Dow Jones Primary Trend
Dow Jones Industrial Average (DJIA) is one of higher, if not the most quoted financial barometer in it field, and has become identical with economic markets. When individuals tell the market has moved up or down by a particular number of points, they’re relating to variations in the Dow.
There’s been a number of talk about equity market breadth both in the U.S. and, but one thing I’ve not seen mentioned throughout the contest is Dow Theory.
While there are five assumptions of Dow Theory, now I want to focus on the aspect regarding confirmation among three averages–the DJones Industrial Avg, DJones Transportation Avg and Dow Jones Utility Average–by establishing their main trends.
Let’s turn off with the DJones Industrial Avg, which is trading at 5 month highs and 4.20% below its all-time highs. From a structural context, momentum remains in a bullish range, the 200-week moving average is going up, and prices are still advancing in a series of higher highs and higher lows.
There’s not a lot of evidence that this is anything new than a secondary downtrend within a primary uptrend.
Dow Jones Transportation Average
The Dow Jones Transportation Average is still hitting six-month highs and is just 2.30% below its all-time greats. Again, from a structural viewpoint, we’re seeing much of the same we saw in the Dow Jones Industrial Average.
Prices hit an upside aim in January and have been merging since, now moving back toward their highs. Again, a secondary trend followed by a continue of the primary trend is normal behavior.
The third relevant index is the Dow Jones Utility Average, which is striking seven-month highs and is trading 6.25% below its all-time highs.
Last year, prices broke above the upside aim hit in July 2016 and did not hold higher, confirming a failed breakout and correcting 17%.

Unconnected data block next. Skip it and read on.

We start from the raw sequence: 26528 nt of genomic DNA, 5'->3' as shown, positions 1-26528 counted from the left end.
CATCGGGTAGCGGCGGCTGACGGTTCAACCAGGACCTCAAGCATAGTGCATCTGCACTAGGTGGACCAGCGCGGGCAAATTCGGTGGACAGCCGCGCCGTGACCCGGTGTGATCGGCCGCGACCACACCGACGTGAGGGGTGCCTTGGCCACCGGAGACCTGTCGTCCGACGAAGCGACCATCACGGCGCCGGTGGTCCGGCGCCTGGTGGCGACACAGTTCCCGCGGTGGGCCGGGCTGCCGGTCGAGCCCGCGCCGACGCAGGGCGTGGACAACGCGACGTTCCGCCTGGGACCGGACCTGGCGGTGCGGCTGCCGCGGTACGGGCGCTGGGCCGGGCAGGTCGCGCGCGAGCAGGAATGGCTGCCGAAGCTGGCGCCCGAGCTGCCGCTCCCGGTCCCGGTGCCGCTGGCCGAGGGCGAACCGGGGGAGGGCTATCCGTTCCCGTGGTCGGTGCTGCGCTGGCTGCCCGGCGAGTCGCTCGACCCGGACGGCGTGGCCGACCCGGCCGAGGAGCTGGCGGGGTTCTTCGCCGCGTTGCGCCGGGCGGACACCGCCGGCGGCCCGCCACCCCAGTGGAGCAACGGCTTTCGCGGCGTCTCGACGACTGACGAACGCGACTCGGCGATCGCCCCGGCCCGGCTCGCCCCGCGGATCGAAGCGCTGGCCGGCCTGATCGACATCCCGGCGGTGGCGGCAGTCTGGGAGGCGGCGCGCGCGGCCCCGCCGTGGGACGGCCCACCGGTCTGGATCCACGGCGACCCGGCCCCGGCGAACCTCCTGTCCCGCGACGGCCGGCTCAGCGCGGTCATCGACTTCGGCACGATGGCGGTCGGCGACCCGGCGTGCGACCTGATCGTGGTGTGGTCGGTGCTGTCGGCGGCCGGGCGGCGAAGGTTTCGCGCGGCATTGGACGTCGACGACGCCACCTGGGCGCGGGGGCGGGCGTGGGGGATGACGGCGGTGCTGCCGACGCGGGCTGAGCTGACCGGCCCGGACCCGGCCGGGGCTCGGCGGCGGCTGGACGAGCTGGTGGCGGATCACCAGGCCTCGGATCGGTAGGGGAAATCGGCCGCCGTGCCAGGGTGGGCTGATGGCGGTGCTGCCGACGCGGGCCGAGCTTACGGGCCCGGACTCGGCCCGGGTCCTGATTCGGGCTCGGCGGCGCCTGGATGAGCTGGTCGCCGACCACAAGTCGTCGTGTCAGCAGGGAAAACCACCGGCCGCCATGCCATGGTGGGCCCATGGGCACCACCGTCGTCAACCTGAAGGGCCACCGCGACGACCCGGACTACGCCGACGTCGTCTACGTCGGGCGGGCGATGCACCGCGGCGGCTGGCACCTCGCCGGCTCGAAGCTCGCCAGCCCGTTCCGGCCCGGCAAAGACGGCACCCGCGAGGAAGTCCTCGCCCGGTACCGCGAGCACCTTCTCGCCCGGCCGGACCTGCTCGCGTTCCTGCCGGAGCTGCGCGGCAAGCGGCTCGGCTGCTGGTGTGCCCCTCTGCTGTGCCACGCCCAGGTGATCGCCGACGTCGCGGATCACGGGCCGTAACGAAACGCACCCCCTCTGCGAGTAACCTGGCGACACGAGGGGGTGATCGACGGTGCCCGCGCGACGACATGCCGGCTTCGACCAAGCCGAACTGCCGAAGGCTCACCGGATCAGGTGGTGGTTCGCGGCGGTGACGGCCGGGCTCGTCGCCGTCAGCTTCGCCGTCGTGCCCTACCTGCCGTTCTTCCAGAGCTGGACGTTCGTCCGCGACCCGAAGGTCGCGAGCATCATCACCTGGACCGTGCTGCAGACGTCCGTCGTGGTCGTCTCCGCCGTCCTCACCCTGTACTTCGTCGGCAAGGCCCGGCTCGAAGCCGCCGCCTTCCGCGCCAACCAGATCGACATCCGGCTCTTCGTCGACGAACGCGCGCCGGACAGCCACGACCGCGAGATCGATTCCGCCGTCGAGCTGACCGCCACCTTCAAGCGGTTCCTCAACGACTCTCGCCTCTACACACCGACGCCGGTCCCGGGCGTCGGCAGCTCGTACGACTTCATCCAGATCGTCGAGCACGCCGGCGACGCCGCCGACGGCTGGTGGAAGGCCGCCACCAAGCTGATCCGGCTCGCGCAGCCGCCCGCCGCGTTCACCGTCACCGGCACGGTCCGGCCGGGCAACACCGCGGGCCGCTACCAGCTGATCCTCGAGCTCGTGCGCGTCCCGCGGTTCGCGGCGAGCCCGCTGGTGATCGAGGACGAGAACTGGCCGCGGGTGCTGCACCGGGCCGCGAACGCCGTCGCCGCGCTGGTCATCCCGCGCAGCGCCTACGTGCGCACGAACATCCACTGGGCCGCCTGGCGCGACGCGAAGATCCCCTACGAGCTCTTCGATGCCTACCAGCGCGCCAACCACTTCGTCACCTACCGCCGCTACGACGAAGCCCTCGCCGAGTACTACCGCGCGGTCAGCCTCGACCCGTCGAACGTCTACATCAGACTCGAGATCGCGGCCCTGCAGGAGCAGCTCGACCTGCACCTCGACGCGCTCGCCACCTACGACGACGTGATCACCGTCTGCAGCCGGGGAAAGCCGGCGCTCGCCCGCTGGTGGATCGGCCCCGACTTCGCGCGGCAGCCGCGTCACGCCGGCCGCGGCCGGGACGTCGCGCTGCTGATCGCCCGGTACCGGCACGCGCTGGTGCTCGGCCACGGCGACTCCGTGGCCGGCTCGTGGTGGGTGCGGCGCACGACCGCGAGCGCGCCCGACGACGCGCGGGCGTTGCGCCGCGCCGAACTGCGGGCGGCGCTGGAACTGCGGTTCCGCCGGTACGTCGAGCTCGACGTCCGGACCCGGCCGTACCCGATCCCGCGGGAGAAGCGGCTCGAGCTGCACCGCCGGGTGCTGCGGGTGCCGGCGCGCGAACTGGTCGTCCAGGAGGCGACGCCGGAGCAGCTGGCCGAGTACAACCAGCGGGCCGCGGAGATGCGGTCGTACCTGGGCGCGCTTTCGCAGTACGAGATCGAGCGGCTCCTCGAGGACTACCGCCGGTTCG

It met this secondary trend with buying at the uptrend line from its 2002 lows as momentum diverged positive.
Despite this initial lack and several-month divergence from the alternative two indexes, services have recovered and appear to be continuing their main trend higher.
One final remark here is that the Dow Jones Utility Average is not a traditional part of Dow Theory, but we still find value in controlling it, as the three change in tandem over the long term.
The Bottom Line About Dow Jones Theory
While Dow Theory isn’t necessary a great tool to make precise buy or sell signals, it is a great barometer to identify potential divergences that often presage a change in the broader market’s main tendency.
As of now, we’re seeing confirmation from all three indexes resolving their year-to-date ranges to the upside. If the market was nearing an important turning point, we’d expect to see a negative divergence in at least one of these indexes, but there are not anyone.
When there’s a lot of noise, it sometimes helps to take a step back and use simple exercises like the one above to get an aim view of the broader market’s primary trend.
For now, it looks like it heading the market for higher prices, but we’ll keep to monitor these charts for any changes that might alter that thesis.